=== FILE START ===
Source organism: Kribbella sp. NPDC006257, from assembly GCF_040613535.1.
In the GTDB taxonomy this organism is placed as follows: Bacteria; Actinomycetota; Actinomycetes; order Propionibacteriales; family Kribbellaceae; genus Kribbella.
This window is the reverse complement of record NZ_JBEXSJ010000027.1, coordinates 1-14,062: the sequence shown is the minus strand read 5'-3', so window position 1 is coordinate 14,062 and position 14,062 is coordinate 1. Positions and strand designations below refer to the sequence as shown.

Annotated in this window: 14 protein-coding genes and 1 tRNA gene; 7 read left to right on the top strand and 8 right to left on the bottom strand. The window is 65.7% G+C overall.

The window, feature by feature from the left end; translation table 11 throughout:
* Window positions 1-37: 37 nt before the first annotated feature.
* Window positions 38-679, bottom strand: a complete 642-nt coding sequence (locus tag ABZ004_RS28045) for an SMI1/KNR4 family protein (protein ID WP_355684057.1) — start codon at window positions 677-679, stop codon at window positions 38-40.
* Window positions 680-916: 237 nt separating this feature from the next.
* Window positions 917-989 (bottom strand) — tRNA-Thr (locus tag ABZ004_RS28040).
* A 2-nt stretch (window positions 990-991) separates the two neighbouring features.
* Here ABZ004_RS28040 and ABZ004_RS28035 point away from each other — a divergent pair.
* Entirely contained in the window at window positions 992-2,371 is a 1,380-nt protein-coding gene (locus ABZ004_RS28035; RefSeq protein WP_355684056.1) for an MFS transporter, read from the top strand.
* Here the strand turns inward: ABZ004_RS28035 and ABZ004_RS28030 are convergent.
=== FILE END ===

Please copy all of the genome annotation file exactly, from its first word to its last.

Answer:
Source organism: Kribbella sp. NPDC006257, from assembly GCF_040613535.1.
In the GTDB taxonomy this organism is placed as follows: Bacteria; Actinomycetota; Actinomycetes; order Propionibacteriales; family Kribbellaceae; genus Kribbella.
This window is the reverse complement of record NZ_JBEXSJ010000027.1, coordinates 1-14,062: the sequence shown is the minus strand read 5'-3', so window position 1 is coordinate 14,062 and position 14,062 is coordinate 1. Positions and strand designations below refer to the sequence as shown.

Annotated in this window: 14 protein-coding genes and 1 tRNA gene; 7 read left to right on the top strand and 8 right to left on the bottom strand. The window is 65.7% G+C overall.

The window, feature by feature from the left end; translation table 11 throughout:
* Window positions 1-37: 37 nt before the first annotated feature.
* Window positions 38-679, bottom strand: a complete 642-nt coding sequence (locus tag ABZ004_RS28045) for an SMI1/KNR4 family protein (protein ID WP_355684057.1) — start codon at window positions 677-679, stop codon at window positions 38-40.
* Window positions 680-916: 237 nt separating this feature from the next.
* Window positions 917-989 (bottom strand) — tRNA-Thr (locus tag ABZ004_RS28040).
* A 2-nt stretch (window positions 990-991) separates the two neighbouring features.
* Here ABZ004_RS28040 and ABZ004_RS28035 point away from each other — a divergent pair.
* Entirely contained in the window at window positions 992-2,371 is a 1,380-nt protein-coding gene (locus ABZ004_RS28035; RefSeq protein WP_355684056.1) for an MFS transporter, read from the top strand.
* Here the strand turns inward: ABZ004_RS28035 and ABZ004_RS28030 are convergent.